Thousands of women took to Twitter to share accounts of sexual assault Friday after news broke that Donald Trump bragged about how his star-power entitles him to "move on" women and grope them in a leaked tape from 2005."You know I'm automatically attracted to beautiful… I just start kissing them," the Republican presidential nominee told former "Access Hollywood" host Billy Bush on their way to an appearance on "Days of Our Lives." "I don't even wait."
Trump defended it on Twitter as "locker-room" talk and later issued a half-apology, but in response, Canadian author Kelly Oxford encouraged her female followers on Twitter to share their experiences of abuse and sexual assault. "They aren't just stats," Oxford wrote. "I'll go first: Old man on city bus grabs my 'pussy' and smiles at me, I'm 12.""I want society as a whole to recognize how rampant sexual assault is," Oxford told VICE News.Oxford's post went viral, and within an hour, she was receiving two sexual assault stories per second, she said. "Anyone denying rape culture, please look at my timeline now." She says over a million women have responded and shared their personal accounts of sexual assault and rape.To her and other women, the comments exemplify rape culture — how sexual violence towards women is pervasive and normalized through cultural attitudes. The accounts shared on Twitter ranged from being groped at a party, at the mall, or on the subway, to being cornered in swimming pools, to being assaulted by a family member, to being touched inappropriately during a check-up at the doctor's office.Here are some of the stories they shared, including some graphic accounts:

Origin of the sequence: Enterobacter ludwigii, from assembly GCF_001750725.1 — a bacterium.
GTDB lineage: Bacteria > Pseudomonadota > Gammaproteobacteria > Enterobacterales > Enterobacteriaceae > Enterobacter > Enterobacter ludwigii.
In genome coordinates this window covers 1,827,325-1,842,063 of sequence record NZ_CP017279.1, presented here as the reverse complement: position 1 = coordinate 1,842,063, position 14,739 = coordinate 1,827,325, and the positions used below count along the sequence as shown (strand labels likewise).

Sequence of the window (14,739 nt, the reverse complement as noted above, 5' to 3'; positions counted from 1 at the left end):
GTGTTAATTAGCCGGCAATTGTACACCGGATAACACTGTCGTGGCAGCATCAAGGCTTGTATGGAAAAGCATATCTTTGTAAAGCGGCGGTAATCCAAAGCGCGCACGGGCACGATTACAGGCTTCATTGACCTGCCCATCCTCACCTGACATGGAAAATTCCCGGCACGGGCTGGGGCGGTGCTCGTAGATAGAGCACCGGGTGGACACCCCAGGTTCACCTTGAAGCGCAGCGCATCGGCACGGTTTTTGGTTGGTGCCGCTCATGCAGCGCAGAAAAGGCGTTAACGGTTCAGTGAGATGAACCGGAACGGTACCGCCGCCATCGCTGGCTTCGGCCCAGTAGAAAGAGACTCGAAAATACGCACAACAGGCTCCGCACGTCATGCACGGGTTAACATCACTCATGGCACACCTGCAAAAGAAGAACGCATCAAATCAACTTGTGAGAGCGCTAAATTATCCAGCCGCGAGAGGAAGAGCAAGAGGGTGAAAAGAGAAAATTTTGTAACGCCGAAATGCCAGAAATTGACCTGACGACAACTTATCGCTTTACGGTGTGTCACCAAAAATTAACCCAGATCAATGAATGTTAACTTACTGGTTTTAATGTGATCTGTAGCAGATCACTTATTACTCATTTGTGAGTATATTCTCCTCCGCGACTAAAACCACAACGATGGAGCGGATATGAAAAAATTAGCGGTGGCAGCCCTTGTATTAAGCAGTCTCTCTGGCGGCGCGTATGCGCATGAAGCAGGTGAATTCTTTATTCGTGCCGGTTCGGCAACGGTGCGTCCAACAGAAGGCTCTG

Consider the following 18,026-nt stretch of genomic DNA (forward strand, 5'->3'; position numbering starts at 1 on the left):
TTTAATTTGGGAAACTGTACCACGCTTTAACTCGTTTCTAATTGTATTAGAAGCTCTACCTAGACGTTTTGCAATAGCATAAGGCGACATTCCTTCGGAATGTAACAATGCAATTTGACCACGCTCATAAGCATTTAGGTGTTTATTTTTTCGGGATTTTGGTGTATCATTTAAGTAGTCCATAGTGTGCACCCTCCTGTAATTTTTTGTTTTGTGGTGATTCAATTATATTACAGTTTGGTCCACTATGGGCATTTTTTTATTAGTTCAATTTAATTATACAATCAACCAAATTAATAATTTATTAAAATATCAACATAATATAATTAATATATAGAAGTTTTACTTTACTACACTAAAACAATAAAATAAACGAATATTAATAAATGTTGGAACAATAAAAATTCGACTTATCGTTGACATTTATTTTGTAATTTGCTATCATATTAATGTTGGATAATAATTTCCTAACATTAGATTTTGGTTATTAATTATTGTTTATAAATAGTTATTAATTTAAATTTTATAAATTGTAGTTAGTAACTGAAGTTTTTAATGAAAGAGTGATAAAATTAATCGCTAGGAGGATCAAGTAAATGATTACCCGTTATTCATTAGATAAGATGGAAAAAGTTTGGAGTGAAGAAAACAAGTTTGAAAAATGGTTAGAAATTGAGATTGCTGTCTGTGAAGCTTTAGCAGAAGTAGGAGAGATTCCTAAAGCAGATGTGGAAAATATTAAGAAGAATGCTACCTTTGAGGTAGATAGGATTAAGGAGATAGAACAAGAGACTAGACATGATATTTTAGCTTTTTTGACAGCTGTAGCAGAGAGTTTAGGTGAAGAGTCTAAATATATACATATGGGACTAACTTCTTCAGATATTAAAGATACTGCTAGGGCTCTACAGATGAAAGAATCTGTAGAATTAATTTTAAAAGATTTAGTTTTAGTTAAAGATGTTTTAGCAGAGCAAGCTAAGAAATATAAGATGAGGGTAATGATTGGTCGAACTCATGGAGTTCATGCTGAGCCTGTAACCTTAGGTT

"Yesterday's Trump video contained a conversation all women have heard before," Oxford said, adding that she felt "shame" when Billy Bush laughed at Trump's description of grabbing women "by the pussy" — or when Trump said "it looks good" about a women."I don't know how to make young girls and women who are sexually assaulted not feel shame, or like they deserve to be touched," Oxford said. "The first time it happened … a man on a bus 'grabbed my pussy' when I was 12… I was just so shocked and embarrassed. I felt sick. I buried it. If I told people, what would it do? He was gone. They couldn't find him. I felt gross.""I am not sure how to help change that mindset," Oxford added. "Right now, I know the sharing is helping women. They are telling me it is."According to the National Sexual Violence Resource Center, one in five women in the United States will be raped at some point in their lives, compared to one in 71 men. Nearly one in 10 women has been raped by an intimate partner in her lifetime. 81 percent of women report "significant short-term or long-term impacts", such as post-traumatic stress disorder, from being sexually assaulted.If you have been a victim of sexual assault and need help, visit https://www.rainn.org/ or call their National Sexual Assault Hotline, 800-656-HOPE (4673)